Why taxpayers are the biggest loser in the debt ceiling deal
The good news (if you might even call it that) is that President Joe Biden and House Speaker Kevin McCarthy reached a deal to prevent a default. The bad news…
The Red River Regional Dispatch Center serves as the nerve center for emergency police, fire and medical response in Moorhead and the greater Fargo area. Plans in the works call for the current center to be replaced with a bigger, state-of-the-art $13 million center in Fargo which Forum News says would be capable of withstanding natural disasters and other potential threats.
The new facility will replace the current Red River Regional Dispatch Center that serves Fargo, Moorhead, West Fargo, Cass County and Clay County, which according to local officials has become crowded and faces safety concerns.
In addition to capacity issues, the current facility is not “hardened” to handle natural disasters, according to Cass County Sheriff Jesse Jahner.
A new facility will be designed to operate off-the-grid for at least 72 hours should anything happen that affects their operating systems, including HVAC, water and power, according to consultants.
But when the plans were presented to the Cass County Board of Commissioners in November, one of the board members sent out a sort of 9-1-1 alert of his own over the tab for some of the bells and whistles in the proposal.
Commissioner Chad Peterson voiced concern over high fees and “needless” expenditures from project consultants Architects Design Group (ADG) and Short Elliott Hendrickson Inc. (SEH), which presented the renderings on Monday.
The project will cost approximately $13 million for development, which includes construction, site development and other soft costs that help get the facility move-in-ready, according to the design report.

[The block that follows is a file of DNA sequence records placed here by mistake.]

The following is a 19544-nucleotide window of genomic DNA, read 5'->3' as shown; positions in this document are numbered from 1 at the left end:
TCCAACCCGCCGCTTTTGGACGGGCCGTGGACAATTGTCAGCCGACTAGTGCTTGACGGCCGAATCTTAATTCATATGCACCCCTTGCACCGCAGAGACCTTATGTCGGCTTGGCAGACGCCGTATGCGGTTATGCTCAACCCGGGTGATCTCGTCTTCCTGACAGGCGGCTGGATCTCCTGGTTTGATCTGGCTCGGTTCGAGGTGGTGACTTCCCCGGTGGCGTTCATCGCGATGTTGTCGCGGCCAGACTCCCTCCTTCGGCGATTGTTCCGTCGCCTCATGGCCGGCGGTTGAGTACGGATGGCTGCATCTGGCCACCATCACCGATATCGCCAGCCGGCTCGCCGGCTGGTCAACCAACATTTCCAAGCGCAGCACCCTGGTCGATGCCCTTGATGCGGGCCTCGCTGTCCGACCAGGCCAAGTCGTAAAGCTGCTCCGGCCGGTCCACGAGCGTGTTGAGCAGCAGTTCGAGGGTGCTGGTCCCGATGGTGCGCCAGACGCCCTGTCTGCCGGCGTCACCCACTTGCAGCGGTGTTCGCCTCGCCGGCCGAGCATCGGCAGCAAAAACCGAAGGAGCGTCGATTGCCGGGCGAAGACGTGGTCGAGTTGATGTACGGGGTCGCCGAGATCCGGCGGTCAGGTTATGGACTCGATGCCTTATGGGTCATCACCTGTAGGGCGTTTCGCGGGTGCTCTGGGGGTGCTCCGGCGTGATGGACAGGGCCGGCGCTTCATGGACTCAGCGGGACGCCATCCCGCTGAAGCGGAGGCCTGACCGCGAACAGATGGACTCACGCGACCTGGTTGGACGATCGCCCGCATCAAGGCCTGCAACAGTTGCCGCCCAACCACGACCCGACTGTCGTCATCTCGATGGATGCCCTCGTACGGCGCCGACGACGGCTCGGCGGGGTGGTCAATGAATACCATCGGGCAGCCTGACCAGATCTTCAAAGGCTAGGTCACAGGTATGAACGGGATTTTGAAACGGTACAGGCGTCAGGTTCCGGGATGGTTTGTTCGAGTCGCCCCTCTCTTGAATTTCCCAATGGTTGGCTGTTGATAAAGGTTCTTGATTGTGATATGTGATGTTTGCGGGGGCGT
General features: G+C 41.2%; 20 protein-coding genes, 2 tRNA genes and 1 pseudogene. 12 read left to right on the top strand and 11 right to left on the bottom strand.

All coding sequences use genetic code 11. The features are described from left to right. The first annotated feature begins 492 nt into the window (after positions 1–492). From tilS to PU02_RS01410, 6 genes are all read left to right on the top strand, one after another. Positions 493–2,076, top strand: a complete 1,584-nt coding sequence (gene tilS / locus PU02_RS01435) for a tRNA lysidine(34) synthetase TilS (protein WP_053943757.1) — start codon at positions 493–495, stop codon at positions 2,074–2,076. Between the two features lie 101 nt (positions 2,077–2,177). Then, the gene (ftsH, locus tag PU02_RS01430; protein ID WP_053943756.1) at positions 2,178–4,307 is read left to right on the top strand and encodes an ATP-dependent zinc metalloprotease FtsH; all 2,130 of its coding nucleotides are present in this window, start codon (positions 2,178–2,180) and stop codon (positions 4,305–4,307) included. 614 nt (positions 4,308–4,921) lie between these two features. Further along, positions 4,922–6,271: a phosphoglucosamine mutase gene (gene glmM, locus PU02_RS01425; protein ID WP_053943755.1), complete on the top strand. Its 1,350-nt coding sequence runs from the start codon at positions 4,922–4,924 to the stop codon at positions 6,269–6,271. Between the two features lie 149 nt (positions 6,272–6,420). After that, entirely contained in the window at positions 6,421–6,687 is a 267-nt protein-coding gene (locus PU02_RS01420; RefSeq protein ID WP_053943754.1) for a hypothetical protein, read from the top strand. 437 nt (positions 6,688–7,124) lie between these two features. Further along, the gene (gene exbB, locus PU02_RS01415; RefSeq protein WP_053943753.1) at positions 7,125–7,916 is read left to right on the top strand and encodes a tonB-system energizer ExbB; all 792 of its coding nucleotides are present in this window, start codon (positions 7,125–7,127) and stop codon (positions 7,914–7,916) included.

“The cost is inflating here rather remarkably,” Peterson said “It sure seems like you have a lot of redundancy in this plan that would easily be eliminated,” noting sleeping rooms for staff as an example.
Peterson questioned more than the layout and other features, referring to a secured parking site as a “needless expenditure.” He also pressed for answers on the fee structure for the design firm in charge of the 15,000 square foot development, fees expected to hit more than $865,000.
Professional services such as survey, environmental, Geotech, technology, security and communications from the consultant is all included in the budget line for the design services, totaling $866,000.
“If it’s a 10.5% fee then we need to find another designer,” Peterson said.
Brian Bergstrom, project manager with SEH, said the fee was by no means a “take it or leave it number,” adding that SEH is open to discussing that cost with the county to explain what that fee gets them and to work to “get to the right fee that works for everybody.”
The new Red River facility continues to move forward. As it does, taxpayers on both sides of the river can take some comfort in knowing at least one elected officials plans to be keeping a close eye on it.
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